About 270 pilot wheels are stranded in Stran, a small town in Tasmania, an island state off the south coast of Australia. The two are scattered along the shores of the sand dunes and on the shores of the coast, according to the Tasmanian Marine Rescue Program, which is leading the rescue operation.
“It’s a really challenging event,” he said. “In the case of a large-scale outbreak in Tasmania, this is the most difficult we have ever faced.”
Other potential problems include the sudden onset of movement that is washing away, and the possibility that the distressed whale may attract sharks to the area.
Rescue teams, including about 60 people, include volunteers, police, fish farms and Tasmania Parks and Wildlife Services. Carlyn said that with the clock ticking, they are forced to start cleaning with whales, which have the best chance of success.
First, rescuers are going to try to “turn” the whale into water, “Carlian said – and if that doesn’t work, or if it causes the whale to misbehave, they’ll move on.” Other strategies.
The rescue mission is expected to take several days, raising concerns that the whales may not live that long. But the current weather has kept the whales wet and cold, which is “ideal,” said Carlin – if conditions remain as they are, the whales could survive a few more days.
It is not entirely clear how the costumes had to be washed on the shore, although Carleton added that some other masses were stuck in similar places. Whales may have been pulled after eating near the beach; Or, some whales may have strayed too close to “simple misconduct”, and the rest of the pods after that.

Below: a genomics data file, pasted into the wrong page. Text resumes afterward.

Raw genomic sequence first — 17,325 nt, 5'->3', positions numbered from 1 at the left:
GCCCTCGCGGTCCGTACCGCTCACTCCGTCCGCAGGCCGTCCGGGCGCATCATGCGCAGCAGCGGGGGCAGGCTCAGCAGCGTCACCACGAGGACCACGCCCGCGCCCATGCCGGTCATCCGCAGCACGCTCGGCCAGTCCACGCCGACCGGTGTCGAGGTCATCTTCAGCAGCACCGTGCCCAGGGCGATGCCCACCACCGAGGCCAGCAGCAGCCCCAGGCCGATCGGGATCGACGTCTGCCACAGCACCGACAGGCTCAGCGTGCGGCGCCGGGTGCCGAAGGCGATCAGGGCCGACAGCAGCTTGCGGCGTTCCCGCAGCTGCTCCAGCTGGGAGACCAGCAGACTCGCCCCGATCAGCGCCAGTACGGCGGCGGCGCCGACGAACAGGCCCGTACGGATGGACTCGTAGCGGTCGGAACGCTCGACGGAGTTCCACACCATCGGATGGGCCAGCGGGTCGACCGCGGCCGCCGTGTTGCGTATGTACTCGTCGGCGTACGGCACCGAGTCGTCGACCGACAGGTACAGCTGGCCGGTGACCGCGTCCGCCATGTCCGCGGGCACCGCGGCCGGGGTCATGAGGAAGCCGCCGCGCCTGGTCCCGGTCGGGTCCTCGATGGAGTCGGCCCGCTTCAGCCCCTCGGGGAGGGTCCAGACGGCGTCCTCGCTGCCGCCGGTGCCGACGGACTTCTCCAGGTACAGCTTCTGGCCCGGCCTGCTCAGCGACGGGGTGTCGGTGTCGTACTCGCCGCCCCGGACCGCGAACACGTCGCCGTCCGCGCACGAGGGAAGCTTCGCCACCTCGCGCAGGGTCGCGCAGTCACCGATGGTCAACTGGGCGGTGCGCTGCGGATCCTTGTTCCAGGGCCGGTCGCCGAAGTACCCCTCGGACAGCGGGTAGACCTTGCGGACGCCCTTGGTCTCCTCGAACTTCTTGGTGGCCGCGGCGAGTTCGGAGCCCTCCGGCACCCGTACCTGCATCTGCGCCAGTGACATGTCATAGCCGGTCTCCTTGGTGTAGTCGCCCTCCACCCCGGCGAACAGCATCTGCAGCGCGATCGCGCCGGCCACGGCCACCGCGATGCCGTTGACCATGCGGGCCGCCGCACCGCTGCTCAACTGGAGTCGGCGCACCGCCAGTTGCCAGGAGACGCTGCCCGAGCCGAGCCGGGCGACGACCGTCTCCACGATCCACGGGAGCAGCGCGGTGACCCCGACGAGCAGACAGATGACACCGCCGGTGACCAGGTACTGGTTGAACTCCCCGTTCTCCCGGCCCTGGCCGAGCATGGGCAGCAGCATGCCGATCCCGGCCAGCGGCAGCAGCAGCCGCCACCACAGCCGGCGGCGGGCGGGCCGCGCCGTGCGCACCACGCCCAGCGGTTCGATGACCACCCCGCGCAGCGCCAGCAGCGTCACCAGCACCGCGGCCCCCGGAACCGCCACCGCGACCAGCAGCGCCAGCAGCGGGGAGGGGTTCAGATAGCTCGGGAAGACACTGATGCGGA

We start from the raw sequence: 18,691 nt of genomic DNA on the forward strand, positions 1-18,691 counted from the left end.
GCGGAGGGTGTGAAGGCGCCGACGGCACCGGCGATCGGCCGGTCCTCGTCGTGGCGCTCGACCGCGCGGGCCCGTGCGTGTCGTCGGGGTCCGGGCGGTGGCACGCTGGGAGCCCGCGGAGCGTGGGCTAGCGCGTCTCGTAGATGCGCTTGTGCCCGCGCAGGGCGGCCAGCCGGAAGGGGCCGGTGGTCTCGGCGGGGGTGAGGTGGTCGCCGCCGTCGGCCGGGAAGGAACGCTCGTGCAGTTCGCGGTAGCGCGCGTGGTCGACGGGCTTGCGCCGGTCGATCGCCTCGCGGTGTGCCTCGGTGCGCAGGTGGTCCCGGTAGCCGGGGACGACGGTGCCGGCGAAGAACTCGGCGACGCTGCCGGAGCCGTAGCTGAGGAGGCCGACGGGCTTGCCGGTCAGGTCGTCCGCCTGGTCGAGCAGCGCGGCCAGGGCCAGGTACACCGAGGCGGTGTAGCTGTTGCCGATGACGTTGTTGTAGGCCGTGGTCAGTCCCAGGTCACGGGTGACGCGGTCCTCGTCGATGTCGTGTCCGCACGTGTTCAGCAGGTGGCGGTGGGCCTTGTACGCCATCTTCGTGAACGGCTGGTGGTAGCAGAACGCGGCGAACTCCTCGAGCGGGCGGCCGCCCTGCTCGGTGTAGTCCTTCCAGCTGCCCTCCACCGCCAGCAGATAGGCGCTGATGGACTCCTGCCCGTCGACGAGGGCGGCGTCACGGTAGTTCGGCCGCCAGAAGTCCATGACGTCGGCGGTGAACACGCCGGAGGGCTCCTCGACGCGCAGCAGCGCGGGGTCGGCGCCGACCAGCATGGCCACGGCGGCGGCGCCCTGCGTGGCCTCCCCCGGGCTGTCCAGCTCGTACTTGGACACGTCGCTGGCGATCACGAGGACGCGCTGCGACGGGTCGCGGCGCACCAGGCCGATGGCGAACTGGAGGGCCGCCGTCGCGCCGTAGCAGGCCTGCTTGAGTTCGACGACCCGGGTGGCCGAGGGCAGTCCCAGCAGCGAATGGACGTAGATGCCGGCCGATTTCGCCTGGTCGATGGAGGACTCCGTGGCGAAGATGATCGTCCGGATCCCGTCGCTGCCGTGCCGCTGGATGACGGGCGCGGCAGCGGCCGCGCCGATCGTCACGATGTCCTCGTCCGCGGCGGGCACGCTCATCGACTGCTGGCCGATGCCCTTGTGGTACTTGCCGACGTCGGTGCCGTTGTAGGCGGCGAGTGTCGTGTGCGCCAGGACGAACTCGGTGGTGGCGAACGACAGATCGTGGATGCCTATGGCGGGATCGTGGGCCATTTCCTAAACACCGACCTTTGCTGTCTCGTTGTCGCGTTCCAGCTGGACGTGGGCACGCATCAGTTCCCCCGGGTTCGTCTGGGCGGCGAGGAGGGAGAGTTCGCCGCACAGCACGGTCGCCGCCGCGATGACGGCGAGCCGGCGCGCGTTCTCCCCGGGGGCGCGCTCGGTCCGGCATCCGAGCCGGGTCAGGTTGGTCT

As rescuers hope to rescue the remaining wheeled vines, they will have to do another serious task – transporting dozens of wheeled corpses from inside the harbor to the sea. Usually when stranding occurs, experts prefer to leave the corpses, Carlyle said – but they can’t do that because the area is too close to human campgrounds and activity sites.
Authorities warned the general public to stay out of the area and reach the shore in boats.
According to the department, this mass spread often involves social species that live together in large groups. There are pilot whales, sperm whales and bottlenose dolphin species that are often trapped.
CNN’s Jack Guy and Soul Han contributed to this report.